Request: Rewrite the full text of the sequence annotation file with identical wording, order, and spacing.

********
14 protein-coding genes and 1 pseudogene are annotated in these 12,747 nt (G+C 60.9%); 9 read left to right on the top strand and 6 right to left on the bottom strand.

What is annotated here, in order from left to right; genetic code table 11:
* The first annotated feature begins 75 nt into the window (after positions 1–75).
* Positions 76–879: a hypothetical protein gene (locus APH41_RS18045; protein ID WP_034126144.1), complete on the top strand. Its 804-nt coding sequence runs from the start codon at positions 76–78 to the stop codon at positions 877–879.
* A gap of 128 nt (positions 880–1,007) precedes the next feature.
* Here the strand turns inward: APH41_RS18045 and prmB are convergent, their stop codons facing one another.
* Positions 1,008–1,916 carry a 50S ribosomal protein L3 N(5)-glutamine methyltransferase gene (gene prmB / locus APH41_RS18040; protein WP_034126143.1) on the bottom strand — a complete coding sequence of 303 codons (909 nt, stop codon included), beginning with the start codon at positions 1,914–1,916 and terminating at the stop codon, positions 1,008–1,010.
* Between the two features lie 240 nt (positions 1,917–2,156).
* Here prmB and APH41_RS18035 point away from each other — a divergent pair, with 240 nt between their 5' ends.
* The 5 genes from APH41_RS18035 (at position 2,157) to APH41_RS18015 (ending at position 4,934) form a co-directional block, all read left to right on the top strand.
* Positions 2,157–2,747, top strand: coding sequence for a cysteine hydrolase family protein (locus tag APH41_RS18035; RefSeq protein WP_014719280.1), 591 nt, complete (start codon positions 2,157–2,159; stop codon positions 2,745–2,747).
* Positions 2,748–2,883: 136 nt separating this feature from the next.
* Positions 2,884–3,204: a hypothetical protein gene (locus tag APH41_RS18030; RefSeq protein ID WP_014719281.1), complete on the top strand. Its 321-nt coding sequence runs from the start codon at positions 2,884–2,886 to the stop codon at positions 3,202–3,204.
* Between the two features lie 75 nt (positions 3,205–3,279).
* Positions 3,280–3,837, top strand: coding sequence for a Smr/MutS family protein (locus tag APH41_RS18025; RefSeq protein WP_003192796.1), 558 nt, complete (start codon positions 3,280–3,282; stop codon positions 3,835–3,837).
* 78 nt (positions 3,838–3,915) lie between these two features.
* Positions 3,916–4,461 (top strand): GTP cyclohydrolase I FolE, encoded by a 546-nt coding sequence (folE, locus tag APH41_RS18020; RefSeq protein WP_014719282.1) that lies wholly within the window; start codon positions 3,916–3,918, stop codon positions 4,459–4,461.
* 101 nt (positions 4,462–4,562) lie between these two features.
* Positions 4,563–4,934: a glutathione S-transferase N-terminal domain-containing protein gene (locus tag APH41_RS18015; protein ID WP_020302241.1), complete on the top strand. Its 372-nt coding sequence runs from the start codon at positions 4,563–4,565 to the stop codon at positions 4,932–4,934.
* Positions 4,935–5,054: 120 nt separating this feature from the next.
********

14 protein-coding genes and 1 pseudogene are annotated in these 12,747 nt (G+C 60.9%); 9 read left to right on the top strand and 6 right to left on the bottom strand.

What is annotated here, in order from left to right; genetic code table 11:
* The first annotated feature begins 75 nt into the window (after positions 1–75).
* Positions 76–879: a hypothetical protein gene (locus APH41_RS18045; protein ID WP_034126144.1), complete on the top strand. Its 804-nt coding sequence runs from the start codon at positions 76–78 to the stop codon at positions 877–879.
* A gap of 128 nt (positions 880–1,007) precedes the next feature.
* Here the strand turns inward: APH41_RS18045 and prmB are convergent, their stop codons facing one another.
* Positions 1,008–1,916 carry a 50S ribosomal protein L3 N(5)-glutamine methyltransferase gene (gene prmB / locus APH41_RS18040; protein WP_034126143.1) on the bottom strand — a complete coding sequence of 303 codons (909 nt, stop codon included), beginning with the start codon at positions 1,914–1,916 and terminating at the stop codon, positions 1,008–1,010.
* Between the two features lie 240 nt (positions 1,917–2,156).
* Here prmB and APH41_RS18035 point away from each other — a divergent pair, with 240 nt between their 5' ends.
* The 5 genes from APH41_RS18035 (at position 2,157) to APH41_RS18015 (ending at position 4,934) form a co-directional block, all read left to right on the top strand.
* Positions 2,157–2,747, top strand: coding sequence for a cysteine hydrolase family protein (locus tag APH41_RS18035; RefSeq protein WP_014719280.1), 591 nt, complete (start codon positions 2,157–2,159; stop codon positions 2,745–2,747).
* Positions 2,748–2,883: 136 nt separating this feature from the next.
* Positions 2,884–3,204: a hypothetical protein gene (locus tag APH41_RS18030; RefSeq protein ID WP_014719281.1), complete on the top strand. Its 321-nt coding sequence runs from the start codon at positions 2,884–2,886 to the stop codon at positions 3,202–3,204.
* Between the two features lie 75 nt (positions 3,205–3,279).
* Positions 3,280–3,837, top strand: coding sequence for a Smr/MutS family protein (locus tag APH41_RS18025; RefSeq protein WP_003192796.1), 558 nt, complete (start codon positions 3,280–3,282; stop codon positions 3,835–3,837).
* 78 nt (positions 3,838–3,915) lie between these two features.
* Positions 3,916–4,461 (top strand): GTP cyclohydrolase I FolE, encoded by a 546-nt coding sequence (folE, locus tag APH41_RS18020; RefSeq protein WP_014719282.1) that lies wholly within the window; start codon positions 3,916–3,918, stop codon positions 4,459–4,461.
* 101 nt (positions 4,462–4,562) lie between these two features.
* Positions 4,563–4,934: a glutathione S-transferase N-terminal domain-containing protein gene (locus tag APH41_RS18015; protein ID WP_020302241.1), complete on the top strand. Its 372-nt coding sequence runs from the start codon at positions 4,563–4,565 to the stop codon at positions 4,932–4,934.
* Positions 4,935–5,054: 120 nt separating this feature from the next.